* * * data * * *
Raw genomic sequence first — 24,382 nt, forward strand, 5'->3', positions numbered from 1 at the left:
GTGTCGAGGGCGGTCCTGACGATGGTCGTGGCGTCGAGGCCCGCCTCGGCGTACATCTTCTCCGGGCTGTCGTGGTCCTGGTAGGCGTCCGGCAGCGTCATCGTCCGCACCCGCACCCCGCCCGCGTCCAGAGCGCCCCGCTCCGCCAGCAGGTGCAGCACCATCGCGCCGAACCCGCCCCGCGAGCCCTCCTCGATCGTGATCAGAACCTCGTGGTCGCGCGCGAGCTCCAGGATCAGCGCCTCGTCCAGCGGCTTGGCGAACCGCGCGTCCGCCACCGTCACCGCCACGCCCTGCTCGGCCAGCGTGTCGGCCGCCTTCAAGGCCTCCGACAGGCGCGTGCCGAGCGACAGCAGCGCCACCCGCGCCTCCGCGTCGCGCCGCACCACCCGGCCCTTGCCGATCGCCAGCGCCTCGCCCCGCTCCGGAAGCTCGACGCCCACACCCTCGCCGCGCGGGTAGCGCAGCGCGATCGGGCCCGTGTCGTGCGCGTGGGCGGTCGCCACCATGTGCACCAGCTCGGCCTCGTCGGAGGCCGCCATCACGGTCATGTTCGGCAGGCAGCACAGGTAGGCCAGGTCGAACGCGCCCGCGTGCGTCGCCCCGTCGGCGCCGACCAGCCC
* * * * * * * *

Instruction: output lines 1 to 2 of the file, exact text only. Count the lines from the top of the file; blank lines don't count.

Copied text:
Raw genomic sequence first — 24,382 nt, forward strand, 5'->3', positions numbered from 1 at the left:
GTGTCGAGGGCGGTCCTGACGATGGTCGTGGCGTCGAGGCCCGCCTCGGCGTACATCTTCTCCGGGCTGTCGTGGTCCTGGTAGGCGTCCGGCAGCGTCATCGTCCGCACCCGCACCCCGCCCGCGTCCAGAGCGCCCCGCTCCGCCAGCAGGTGCAGCACCATCGCGCCGAACCCGCCCCGCGAGCCCTCCTCGATCGTGATCAGAACCTCGTGGTCGCGCGCGAGCTCCAGGATCAGCGCCTCGTCCAGCGGCTTGGCGAACCGCGCGTCCGCCACCGTCACCGCCACGCCCTGCTCGGCCAGCGTGTCGGCCGCCTTCAAGGCCTCCGACAGGCGCGTGCCGAGCGACAGCAGCGCCACCCGCGCCTCCGCGTCGCGCCGCACCACCCGGCCCTTGCCGATCGCCAGCGCCTCGCCCCGCTCCGGAAGCTCGACGCCCACACCCTCGCCGCGCGGGTAGCGCAGCGCGATCGGGCCCGTGTCGTGCGCGTGGGCGGTCGCCACCATGTGCACCAGCTCGGCCTCGTCGGAGGCCGCCATCACGGTCATGTTCGGCAGGCAGCACAGGTAGGCCAGGTCGAACGCGCCCGCGTGCGTCGCCCCGTCGGCGCCGACCAGCCC